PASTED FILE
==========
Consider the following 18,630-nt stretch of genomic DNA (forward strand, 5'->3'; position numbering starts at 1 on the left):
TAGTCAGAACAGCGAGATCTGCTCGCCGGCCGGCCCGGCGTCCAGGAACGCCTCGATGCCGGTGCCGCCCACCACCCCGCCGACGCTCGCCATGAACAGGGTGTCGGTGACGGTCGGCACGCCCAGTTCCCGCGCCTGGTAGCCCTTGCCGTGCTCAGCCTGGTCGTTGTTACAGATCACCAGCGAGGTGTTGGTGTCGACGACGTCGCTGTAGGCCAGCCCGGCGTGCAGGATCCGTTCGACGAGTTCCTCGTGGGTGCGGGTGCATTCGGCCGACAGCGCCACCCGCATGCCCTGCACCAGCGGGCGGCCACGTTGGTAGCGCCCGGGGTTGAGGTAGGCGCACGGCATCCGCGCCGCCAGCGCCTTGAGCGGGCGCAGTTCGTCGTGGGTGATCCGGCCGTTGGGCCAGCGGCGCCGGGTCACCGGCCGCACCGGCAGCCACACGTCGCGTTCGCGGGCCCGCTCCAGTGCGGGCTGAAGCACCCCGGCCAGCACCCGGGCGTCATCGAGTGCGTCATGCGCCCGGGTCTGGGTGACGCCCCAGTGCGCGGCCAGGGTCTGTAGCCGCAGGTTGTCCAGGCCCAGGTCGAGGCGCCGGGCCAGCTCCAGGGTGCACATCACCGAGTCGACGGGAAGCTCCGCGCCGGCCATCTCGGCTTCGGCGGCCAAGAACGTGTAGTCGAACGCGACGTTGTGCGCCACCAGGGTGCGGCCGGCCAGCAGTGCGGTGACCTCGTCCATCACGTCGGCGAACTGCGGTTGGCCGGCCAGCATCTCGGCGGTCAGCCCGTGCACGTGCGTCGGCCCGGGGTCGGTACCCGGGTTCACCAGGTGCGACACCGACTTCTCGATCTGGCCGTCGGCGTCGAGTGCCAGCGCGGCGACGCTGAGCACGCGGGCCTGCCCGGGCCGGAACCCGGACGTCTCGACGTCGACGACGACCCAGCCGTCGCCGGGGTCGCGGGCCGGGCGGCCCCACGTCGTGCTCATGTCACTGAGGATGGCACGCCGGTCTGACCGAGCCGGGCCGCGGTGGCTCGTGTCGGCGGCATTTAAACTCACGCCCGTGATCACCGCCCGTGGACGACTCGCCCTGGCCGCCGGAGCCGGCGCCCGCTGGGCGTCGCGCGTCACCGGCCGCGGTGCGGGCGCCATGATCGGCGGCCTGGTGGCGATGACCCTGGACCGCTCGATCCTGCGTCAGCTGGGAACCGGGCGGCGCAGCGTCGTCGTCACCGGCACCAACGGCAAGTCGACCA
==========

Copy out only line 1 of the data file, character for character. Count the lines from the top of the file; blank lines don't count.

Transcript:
Consider the following 18,630-nt stretch of genomic DNA (forward strand, 5'->3'; position numbering starts at 1 on the left):